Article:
coup de grâce

noun

variants or coup de grace
plural coups de grâce or coups de grace ˌkü-də-ˈgräs How to pronounce coup de grâce (audio)
1
: a death blow or death shot administered to end the suffering of one mortally wounded
2
: a decisive finishing blow, act, or event
The decision to cut funding is the coup de grâce to the governor's proposal.

Did you know?

Borrowed directly from French and first appearing in English at the end of the 17th century, coup de grâce (also sometimes styled without the circumflex as coup de grace) translates literally as "stroke of grace" or "blow of mercy," and originally referred to a mercy killing, or to the act of putting to death a person or animal who was severely injured and unlikely to recover. (In some contexts the term is used to refer to the final act of executing a convicted criminal.) Later, coup de grâce had come to mean "an act or event that puts a definite end to something." Other coup terms that have made the jump from French to English include coup de main, for a sudden, forceful attack, and coup d’état for a violent overthrow of a government usually by a small group.

Examples of coup de grâce in a Sentence

The legislature's decision to cut funding has administered the coup de grâce to the governor's proposal. the prosecutor presented his coupe de grâce—a videotape of the beating
Recent Examples on the Web The coup de grace was Parsons getting in the ring with a Sumo wrestler in Tokyo. Clarence E. Hill Jr., Fort Worth Star-Telegram, 13 May 2024 The coup de grace was lead singer Sydney Sierota asking if the band could count on seeing everyone again during their upcoming US tour, and that the band would be back soon. Preston Jones, Fort Worth Star-Telegram, 31 Jan. 2024 And as Bloomberg noted last month, talk of DEI has fallen precipitously in the wake of the Supreme Court’s reversal of affirmative action, in what some fear might be the coup de grace to what was once a zealous championing of corporate diversity efforts. Ruth Umoh, Fortune, 4 Oct. 2023 And finally, on Saturday, Springsteen & Co. returned to deliver the coup de grace with another three-hour blitz that defied Father Time. USA TODAY, 9 July 2023 Yoshida provided the coup de grace with a two-out grand slam off Guerra, who followed by finally retiring the 12th batter of the inning on a pop foul. Todd Rosiak, Journal Sentinel, 23 Apr. 2023 The assiduous redistribution of screentime wealth pays real dividends in some cases, for example when Diane Villegas as hotel employee Esperanza gets to deliver, quite unexpectedly, a coup de grace in an action that in a more traditional film would have been a job for a white, male hero. Leslie Felperin, The Hollywood Reporter, 6 Sep. 2022 Five years later came the coup de grace. Mary Carole McCauley, baltimoresun.com, 4 Aug. 2021 The coup de grace was the 1906 earthquake. Gary Kamiya, San Francisco Chronicle, 9 July 2021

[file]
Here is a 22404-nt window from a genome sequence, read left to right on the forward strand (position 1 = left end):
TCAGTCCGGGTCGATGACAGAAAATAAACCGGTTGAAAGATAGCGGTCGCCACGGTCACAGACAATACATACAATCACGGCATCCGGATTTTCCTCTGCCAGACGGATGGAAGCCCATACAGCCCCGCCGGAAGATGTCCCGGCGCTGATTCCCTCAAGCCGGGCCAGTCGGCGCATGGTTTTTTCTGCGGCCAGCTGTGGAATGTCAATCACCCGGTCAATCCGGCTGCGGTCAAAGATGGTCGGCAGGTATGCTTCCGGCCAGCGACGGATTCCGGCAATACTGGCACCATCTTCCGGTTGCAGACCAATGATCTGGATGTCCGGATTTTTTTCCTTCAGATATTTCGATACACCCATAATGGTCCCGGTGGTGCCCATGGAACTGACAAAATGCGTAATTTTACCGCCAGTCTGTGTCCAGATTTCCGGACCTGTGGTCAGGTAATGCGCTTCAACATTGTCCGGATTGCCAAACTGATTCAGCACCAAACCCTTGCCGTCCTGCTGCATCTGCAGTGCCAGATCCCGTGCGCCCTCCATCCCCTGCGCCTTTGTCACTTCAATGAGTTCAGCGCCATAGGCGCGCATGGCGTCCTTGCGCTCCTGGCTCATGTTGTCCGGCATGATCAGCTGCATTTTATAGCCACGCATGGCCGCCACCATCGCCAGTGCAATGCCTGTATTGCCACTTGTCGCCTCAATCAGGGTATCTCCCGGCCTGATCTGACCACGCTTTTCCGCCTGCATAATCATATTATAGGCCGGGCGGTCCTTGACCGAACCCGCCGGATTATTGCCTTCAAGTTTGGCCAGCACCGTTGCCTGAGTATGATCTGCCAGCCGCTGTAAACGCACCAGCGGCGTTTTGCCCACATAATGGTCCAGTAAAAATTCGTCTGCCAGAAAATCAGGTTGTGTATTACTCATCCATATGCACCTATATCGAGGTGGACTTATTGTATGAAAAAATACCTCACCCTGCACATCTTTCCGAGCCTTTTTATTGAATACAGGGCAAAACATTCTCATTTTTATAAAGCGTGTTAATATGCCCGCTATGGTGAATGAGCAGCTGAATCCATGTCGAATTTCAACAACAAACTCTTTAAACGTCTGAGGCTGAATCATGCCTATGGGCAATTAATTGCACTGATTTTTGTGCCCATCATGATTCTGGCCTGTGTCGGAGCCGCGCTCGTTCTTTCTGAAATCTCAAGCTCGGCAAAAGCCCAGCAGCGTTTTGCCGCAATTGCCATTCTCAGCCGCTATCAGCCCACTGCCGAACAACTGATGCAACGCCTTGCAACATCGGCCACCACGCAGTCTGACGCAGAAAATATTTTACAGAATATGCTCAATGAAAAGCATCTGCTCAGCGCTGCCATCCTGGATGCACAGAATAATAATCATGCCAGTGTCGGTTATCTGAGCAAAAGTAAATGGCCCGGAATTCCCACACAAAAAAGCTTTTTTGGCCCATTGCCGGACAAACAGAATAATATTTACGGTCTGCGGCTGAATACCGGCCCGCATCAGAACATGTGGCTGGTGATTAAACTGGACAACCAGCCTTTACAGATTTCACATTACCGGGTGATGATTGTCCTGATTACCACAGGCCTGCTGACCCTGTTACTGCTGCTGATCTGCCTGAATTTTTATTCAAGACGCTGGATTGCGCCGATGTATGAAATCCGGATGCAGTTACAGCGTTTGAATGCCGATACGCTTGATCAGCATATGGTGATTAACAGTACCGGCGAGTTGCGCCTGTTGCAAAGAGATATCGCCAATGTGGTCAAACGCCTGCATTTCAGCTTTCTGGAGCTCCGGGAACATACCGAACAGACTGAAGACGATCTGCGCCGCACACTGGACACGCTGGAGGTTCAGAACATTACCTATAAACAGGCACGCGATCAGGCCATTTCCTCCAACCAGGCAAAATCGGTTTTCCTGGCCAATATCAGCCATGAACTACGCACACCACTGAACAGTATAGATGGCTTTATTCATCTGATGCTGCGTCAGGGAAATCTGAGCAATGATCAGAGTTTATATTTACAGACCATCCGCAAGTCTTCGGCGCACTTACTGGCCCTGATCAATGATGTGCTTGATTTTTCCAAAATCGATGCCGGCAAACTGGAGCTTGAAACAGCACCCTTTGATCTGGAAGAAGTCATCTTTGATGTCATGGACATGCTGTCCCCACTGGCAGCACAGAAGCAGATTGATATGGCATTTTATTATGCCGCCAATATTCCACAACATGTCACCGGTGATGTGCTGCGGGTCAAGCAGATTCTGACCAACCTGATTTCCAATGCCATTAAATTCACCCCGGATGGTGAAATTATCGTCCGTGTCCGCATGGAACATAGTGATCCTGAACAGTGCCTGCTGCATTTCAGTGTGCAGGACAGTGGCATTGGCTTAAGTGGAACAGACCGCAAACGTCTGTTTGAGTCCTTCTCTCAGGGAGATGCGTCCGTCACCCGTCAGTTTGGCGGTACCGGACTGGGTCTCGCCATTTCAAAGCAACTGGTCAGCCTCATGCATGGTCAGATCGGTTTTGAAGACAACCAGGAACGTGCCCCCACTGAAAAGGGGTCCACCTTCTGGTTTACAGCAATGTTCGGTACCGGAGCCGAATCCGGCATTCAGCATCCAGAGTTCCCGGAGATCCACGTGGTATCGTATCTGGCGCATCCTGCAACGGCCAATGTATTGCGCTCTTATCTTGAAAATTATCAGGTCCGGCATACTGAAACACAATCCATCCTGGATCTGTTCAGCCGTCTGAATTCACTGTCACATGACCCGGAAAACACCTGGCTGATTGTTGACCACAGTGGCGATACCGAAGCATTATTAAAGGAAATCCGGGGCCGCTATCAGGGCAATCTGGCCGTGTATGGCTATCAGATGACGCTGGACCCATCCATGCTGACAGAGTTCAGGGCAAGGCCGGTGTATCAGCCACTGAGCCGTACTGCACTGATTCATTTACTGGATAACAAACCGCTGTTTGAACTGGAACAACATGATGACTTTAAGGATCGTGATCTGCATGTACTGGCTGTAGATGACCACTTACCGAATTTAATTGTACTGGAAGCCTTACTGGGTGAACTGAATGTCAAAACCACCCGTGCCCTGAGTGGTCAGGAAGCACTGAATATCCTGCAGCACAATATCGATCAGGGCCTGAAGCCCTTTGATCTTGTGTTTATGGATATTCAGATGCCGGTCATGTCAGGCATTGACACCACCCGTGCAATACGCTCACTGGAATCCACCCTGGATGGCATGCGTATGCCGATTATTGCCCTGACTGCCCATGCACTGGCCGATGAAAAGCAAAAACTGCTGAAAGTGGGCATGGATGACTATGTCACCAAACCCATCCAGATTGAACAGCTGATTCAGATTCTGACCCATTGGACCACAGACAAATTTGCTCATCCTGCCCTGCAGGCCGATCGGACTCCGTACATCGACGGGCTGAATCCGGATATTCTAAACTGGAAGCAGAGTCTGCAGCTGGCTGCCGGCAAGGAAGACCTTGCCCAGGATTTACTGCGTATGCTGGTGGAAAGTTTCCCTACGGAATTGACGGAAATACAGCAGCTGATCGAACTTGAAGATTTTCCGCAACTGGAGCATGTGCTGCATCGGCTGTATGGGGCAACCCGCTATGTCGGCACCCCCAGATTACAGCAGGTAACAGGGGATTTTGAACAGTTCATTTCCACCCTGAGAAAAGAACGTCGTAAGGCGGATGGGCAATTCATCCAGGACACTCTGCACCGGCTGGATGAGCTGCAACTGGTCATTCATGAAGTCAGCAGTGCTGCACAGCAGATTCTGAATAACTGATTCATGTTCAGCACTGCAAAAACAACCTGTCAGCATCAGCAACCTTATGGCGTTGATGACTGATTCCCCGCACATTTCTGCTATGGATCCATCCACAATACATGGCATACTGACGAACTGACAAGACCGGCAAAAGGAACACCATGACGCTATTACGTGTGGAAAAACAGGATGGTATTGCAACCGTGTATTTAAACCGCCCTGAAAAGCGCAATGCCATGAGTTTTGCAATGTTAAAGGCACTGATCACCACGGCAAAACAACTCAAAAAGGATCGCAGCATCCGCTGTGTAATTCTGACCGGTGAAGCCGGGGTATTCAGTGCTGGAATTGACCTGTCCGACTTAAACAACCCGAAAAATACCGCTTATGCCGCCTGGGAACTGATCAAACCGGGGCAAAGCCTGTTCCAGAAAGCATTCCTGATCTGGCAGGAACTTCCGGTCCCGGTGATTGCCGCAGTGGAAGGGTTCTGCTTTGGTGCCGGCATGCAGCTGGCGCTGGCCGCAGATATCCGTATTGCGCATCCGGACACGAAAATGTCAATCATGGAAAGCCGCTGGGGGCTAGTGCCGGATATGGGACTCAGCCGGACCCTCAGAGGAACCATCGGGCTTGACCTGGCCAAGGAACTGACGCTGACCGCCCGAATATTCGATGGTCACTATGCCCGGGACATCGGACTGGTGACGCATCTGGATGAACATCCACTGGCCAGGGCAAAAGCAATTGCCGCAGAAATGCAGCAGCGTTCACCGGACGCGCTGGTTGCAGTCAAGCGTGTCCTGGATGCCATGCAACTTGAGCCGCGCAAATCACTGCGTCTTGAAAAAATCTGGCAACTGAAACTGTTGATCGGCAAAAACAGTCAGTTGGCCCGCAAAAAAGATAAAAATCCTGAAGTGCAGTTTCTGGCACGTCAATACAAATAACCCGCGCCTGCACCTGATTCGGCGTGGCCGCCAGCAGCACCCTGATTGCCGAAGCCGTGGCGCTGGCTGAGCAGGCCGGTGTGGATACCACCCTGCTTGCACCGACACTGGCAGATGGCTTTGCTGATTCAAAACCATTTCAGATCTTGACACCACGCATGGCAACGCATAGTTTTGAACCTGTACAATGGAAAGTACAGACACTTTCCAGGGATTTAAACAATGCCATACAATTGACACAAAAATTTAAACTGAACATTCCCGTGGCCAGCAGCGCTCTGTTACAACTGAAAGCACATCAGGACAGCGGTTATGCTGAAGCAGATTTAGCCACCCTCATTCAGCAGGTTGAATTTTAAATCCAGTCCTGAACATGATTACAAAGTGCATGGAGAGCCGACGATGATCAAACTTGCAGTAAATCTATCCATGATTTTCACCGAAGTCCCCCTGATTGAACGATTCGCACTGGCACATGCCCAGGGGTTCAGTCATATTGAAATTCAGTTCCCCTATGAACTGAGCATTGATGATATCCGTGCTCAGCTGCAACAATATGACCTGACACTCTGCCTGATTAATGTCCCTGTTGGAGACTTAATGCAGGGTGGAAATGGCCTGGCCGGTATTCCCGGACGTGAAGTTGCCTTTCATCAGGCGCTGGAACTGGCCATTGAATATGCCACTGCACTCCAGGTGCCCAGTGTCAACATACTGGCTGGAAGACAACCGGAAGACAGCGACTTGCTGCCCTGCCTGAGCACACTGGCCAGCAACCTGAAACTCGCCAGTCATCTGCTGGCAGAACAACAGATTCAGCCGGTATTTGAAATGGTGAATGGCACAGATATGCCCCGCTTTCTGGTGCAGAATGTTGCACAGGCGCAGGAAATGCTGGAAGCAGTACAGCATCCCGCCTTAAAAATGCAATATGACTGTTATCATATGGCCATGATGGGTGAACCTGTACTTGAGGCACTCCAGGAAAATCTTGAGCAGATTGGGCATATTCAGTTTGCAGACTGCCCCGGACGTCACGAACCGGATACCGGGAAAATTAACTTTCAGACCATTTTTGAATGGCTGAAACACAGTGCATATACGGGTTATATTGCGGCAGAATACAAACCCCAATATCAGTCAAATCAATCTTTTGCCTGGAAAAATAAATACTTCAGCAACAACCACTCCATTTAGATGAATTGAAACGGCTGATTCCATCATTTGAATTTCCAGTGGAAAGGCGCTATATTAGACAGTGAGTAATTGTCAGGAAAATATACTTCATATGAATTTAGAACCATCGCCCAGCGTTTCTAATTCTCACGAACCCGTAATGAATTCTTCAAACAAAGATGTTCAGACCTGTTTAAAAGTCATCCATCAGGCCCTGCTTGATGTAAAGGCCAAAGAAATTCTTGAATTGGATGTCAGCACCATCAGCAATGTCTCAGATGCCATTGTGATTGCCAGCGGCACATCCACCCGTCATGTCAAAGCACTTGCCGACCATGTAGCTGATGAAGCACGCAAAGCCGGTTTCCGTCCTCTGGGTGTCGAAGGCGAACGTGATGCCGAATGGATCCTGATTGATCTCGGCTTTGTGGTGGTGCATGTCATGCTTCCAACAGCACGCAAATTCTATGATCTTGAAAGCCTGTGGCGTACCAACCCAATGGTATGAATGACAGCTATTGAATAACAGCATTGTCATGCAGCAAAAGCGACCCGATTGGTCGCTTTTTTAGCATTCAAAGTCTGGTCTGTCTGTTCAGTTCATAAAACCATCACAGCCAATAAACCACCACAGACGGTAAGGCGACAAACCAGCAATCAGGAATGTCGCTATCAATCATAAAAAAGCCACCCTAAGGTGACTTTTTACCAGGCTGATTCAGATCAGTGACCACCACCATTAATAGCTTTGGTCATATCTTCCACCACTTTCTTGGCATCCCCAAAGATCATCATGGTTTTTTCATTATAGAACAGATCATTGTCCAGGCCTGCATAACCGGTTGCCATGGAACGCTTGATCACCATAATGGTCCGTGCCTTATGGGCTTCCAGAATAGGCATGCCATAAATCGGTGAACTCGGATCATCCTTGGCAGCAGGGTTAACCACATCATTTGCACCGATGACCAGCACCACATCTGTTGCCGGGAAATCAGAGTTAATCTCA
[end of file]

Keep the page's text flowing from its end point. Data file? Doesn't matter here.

These examples are programmatically compiled from various online sources to illustrate current usage of the word 'coup de grâce.' Any opinions expressed in the examples do not represent those of Merriam-Webster or its editors. Send us feedback about these examples.

Word History

Etymology

French coup de grâce, literally, stroke of mercy

First Known Use

1699, in the meaning defined at sense 1

Time Traveler
The first known use of coup de grâce was in 1699

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Cite this Entry

“Coup de grâce.” Merriam-Webster.com Dictionary, Merriam-Webster, https://www.merriam-webster.com/dictionary/coup%20de%20gr%C3%A2ce. Accessed 14 Jul. 2024.

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